Strain in the Calf?

The two major calf muscles that run through the posterior portion of the lower leg include the gastrocnemius and the soleus.  The gastrocnemius is the muscle that most individuals associate with being the calf muscle.  It sits in the middle and upper portion of the lower-leg and is seen as a ball-like structure in well-defined, muscular individuals.  The soleus, however, which inserts into the calcaneous tendon and attaches at the knee joint is actually a much longer muscle than the gastrocnemius.

Tears and strains in the calf muscles are very prevalent among active individuals.  To strain your calf means that you have either torn the muscle fibers or stretched them beyond their intended capacity.  The severity of a calf strain is measured by a practitioner in regards to the percent of fibers torn within the muscle.  A grade 1 strain refers to a strain in which 10% of the muscle fibers have been damaged.  Grade 2 can range from 10% and 90% damage, and a level 3 calf strain refers to more than 90% damage to the muscle tissue and may include a complete rupture of the muscle.

It is common for a calf strain to occur during accelerated movements or when a change of direction occurs.  Jumping, for example, is a common catalyst for a strained calf muscle.    A strained calf muscle can also result from over-use or an acute blow to the muscle.  Symptoms of a strained calf include pain and tenderness in the muscle, muscle stiffness, pain when plantar flexing the foot, and bruising in the surrounding area.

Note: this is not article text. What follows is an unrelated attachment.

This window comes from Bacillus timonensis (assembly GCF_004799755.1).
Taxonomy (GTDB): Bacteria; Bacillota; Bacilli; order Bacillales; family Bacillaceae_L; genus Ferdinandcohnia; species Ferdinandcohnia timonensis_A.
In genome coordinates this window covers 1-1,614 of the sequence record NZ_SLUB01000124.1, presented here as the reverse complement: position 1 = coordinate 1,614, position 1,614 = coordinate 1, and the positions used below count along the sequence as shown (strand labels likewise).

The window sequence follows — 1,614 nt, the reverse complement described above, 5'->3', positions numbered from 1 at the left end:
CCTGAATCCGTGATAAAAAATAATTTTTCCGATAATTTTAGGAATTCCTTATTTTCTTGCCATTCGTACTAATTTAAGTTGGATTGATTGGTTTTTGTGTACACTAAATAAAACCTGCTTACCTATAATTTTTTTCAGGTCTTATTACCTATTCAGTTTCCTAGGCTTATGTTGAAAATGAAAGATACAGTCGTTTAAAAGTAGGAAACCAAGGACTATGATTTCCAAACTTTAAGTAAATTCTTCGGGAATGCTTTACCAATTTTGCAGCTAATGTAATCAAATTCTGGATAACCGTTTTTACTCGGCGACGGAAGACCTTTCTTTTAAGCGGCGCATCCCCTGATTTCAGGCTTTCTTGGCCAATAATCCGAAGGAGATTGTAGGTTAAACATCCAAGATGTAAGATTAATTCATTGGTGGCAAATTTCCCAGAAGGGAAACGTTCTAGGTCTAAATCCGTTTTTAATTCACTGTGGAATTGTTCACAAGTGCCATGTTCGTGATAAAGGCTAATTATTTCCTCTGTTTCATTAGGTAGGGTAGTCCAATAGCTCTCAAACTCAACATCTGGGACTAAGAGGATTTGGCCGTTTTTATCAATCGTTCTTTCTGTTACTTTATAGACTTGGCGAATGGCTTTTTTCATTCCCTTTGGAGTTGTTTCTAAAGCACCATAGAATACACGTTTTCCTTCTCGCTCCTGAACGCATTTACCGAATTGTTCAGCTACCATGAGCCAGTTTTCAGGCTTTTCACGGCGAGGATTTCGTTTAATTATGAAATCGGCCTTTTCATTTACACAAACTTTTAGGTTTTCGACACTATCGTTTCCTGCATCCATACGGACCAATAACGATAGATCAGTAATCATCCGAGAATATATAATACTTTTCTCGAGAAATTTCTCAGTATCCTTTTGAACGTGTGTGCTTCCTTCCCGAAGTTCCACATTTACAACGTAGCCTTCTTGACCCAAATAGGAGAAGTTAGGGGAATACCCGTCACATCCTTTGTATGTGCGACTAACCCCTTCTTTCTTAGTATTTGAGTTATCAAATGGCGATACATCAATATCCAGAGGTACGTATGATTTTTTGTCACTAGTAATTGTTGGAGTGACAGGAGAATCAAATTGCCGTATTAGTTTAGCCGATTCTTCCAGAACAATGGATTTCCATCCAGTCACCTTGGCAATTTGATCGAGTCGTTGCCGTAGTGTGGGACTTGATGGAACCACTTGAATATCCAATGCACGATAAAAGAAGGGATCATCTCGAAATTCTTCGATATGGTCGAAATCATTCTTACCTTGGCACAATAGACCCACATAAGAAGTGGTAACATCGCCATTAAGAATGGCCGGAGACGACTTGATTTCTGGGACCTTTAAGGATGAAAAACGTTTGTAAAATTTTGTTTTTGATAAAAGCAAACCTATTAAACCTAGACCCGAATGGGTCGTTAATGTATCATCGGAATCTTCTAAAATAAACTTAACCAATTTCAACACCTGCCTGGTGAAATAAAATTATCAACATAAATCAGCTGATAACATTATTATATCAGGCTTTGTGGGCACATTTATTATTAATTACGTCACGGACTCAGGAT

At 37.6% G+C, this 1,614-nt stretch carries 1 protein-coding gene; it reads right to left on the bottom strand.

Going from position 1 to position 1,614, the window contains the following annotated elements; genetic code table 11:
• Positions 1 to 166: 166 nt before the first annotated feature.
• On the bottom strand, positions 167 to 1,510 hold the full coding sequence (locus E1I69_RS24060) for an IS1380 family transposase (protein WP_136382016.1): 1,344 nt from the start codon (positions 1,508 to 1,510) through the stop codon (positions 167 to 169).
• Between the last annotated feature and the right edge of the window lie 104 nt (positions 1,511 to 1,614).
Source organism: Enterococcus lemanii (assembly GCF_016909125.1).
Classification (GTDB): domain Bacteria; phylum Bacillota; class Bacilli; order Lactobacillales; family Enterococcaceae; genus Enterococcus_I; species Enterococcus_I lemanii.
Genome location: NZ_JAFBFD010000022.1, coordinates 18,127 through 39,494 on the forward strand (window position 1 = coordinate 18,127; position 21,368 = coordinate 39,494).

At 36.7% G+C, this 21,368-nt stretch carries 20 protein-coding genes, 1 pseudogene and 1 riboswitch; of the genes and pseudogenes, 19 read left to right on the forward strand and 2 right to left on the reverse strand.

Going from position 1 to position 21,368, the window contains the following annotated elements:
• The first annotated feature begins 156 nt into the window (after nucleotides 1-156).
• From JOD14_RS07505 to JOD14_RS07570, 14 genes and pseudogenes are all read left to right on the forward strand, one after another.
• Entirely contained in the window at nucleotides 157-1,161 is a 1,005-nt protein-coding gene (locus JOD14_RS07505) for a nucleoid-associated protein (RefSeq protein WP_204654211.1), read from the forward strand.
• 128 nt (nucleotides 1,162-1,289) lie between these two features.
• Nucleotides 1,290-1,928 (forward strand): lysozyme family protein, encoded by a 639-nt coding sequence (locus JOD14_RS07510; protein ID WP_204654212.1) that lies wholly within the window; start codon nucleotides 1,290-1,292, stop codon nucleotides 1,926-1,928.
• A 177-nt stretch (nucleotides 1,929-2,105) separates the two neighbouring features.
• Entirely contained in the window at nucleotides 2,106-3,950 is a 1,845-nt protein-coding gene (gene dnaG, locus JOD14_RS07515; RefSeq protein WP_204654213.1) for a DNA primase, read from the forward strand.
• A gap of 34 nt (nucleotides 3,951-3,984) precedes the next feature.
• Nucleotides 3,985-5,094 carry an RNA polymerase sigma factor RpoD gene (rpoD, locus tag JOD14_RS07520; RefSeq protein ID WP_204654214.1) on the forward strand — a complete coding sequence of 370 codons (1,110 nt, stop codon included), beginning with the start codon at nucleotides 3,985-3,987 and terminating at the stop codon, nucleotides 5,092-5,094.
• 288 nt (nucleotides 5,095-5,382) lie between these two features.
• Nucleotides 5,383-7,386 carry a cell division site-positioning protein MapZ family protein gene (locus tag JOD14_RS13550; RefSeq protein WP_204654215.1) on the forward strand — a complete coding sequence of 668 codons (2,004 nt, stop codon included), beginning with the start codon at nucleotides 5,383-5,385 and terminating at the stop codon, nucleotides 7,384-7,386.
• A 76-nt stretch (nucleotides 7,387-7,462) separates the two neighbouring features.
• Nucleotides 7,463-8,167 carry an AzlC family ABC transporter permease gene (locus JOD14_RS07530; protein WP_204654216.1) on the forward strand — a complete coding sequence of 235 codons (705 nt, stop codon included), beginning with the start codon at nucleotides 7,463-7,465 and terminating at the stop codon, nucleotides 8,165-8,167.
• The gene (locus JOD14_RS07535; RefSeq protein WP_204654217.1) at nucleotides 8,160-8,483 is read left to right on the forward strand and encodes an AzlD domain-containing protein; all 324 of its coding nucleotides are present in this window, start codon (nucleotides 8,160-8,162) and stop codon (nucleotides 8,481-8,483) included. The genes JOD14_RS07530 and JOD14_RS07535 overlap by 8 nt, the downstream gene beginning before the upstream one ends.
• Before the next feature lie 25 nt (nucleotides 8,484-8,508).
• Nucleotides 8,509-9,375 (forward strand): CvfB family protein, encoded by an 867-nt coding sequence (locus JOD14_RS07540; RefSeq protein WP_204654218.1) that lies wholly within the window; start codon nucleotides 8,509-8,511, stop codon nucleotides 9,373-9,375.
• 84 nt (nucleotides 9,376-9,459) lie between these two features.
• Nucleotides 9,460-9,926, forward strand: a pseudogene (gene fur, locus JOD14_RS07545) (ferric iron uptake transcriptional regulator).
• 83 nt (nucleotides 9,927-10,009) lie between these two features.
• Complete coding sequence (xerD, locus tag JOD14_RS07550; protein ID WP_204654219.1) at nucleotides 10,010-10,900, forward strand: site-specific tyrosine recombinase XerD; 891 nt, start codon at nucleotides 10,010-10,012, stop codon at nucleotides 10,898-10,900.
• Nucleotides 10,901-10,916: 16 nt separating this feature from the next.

A proper warm-up and cool-down regimen can help prevent injury in the calf muscle.  Trigger Point Performance Therapy products and methodologies can play a vital role in this process.  It is best to address the soleus muscle with the use of the Footballer and the gastrocnemius with the TP Massage Balls.

You will want to start by sitting down with the Baller Block in front of you and with the Footballer at the edge of the block farthest from you.  Once this position is achieved, place your leg on top of the Footballer just above the Achille’s tendon and below the “tear-drop” in the mid-calf.

  • Apply pressure, as tolerated, using the hands or opposing leg
  • Rotate your foot 3 times in each direction
  • Bring your knee about 2 inches toward you then straighten, repeat 3-5 times
  • Slowly shift the leg from side to side allowing for cross-friction
  • Stand up and walk around for approximately 60 seconds to increase blood-flow

To work through the gastronemius you will need either two TP Massage Balls, or one TP Ball and a Quadballer.  Sit down with one leg out in front of you and the opposing leg bent behind you, similar to a hurdle sit.

  • Place 1 TP ball, or Quadballer, underneath your calf (your calf should look bulged up)
  • Now take the other TP Ball put it in the palm of your hand and place it on the gastrocnemius muscle, approximately 2 cm. to the medial side of the tibia bone
  • Apply pressure, as tolerated, by allowing body weight to transfer through TP Ball
  • Slowly kneed the muscle, focusing on the most tender areas
  • Stand up and walk around for approximately 60 seconds to increase blood-flow

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